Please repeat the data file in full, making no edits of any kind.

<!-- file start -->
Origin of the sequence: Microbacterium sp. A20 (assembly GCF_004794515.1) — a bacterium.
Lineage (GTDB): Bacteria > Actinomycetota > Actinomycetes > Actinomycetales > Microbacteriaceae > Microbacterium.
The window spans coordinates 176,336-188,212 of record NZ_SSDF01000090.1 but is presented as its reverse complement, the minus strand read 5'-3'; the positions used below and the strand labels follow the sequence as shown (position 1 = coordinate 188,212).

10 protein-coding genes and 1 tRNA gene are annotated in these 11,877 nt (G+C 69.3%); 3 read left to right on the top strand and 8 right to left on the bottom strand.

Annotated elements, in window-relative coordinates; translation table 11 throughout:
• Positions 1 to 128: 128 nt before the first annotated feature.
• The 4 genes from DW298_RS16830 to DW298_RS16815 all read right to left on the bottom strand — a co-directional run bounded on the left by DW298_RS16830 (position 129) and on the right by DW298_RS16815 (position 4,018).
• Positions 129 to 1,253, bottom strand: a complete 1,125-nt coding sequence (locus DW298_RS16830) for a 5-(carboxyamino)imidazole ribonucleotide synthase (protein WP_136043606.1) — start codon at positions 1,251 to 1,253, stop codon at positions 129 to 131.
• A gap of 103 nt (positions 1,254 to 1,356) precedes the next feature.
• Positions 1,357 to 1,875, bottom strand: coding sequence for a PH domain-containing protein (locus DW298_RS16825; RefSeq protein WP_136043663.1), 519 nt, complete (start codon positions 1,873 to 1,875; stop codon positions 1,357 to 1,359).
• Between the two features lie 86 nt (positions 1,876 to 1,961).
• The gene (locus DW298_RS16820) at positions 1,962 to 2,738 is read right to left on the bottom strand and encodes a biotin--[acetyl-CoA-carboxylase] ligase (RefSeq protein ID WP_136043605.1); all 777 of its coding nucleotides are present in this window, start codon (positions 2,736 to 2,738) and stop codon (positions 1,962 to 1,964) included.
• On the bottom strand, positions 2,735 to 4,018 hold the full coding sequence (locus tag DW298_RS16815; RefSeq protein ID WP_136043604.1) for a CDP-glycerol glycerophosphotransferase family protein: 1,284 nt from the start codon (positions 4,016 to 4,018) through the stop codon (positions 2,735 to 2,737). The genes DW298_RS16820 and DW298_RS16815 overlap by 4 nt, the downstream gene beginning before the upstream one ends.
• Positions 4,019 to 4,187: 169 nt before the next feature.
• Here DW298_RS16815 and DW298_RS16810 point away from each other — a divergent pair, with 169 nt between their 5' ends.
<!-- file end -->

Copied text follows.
Origin of the sequence: Microbacterium sp. A20 (assembly GCF_004794515.1) — a bacterium.
Lineage (GTDB): Bacteria > Actinomycetota > Actinomycetes > Actinomycetales > Microbacteriaceae > Microbacterium.
The window spans coordinates 176,336-188,212 of record NZ_SSDF01000090.1 but is presented as its reverse complement, the minus strand read 5'-3'; the positions used below and the strand labels follow the sequence as shown (position 1 = coordinate 188,212).

10 protein-coding genes and 1 tRNA gene are annotated in these 11,877 nt (G+C 69.3%); 3 read left to right on the top strand and 8 right to left on the bottom strand.

Annotated elements, in window-relative coordinates; translation table 11 throughout:
• Positions 1 to 128: 128 nt before the first annotated feature.
• The 4 genes from DW298_RS16830 to DW298_RS16815 all read right to left on the bottom strand — a co-directional run bounded on the left by DW298_RS16830 (position 129) and on the right by DW298_RS16815 (position 4,018).
• Positions 129 to 1,253, bottom strand: a complete 1,125-nt coding sequence (locus DW298_RS16830) for a 5-(carboxyamino)imidazole ribonucleotide synthase (protein WP_136043606.1) — start codon at positions 1,251 to 1,253, stop codon at positions 129 to 131.
• A gap of 103 nt (positions 1,254 to 1,356) precedes the next feature.
• Positions 1,357 to 1,875, bottom strand: coding sequence for a PH domain-containing protein (locus DW298_RS16825; RefSeq protein WP_136043663.1), 519 nt, complete (start codon positions 1,873 to 1,875; stop codon positions 1,357 to 1,359).
• Between the two features lie 86 nt (positions 1,876 to 1,961).
• The gene (locus DW298_RS16820) at positions 1,962 to 2,738 is read right to left on the bottom strand and encodes a biotin--[acetyl-CoA-carboxylase] ligase (RefSeq protein ID WP_136043605.1); all 777 of its coding nucleotides are present in this window, start codon (positions 2,736 to 2,738) and stop codon (positions 1,962 to 1,964) included.
• On the bottom strand, positions 2,735 to 4,018 hold the full coding sequence (locus tag DW298_RS16815; RefSeq protein ID WP_136043604.1) for a CDP-glycerol glycerophosphotransferase family protein: 1,284 nt from the start codon (positions 4,016 to 4,018) through the stop codon (positions 2,735 to 2,737). The genes DW298_RS16820 and DW298_RS16815 overlap by 4 nt, the downstream gene beginning before the upstream one ends.
• Positions 4,019 to 4,187: 169 nt before the next feature.
• Here DW298_RS16815 and DW298_RS16810 point away from each other — a divergent pair, with 169 nt between their 5' ends.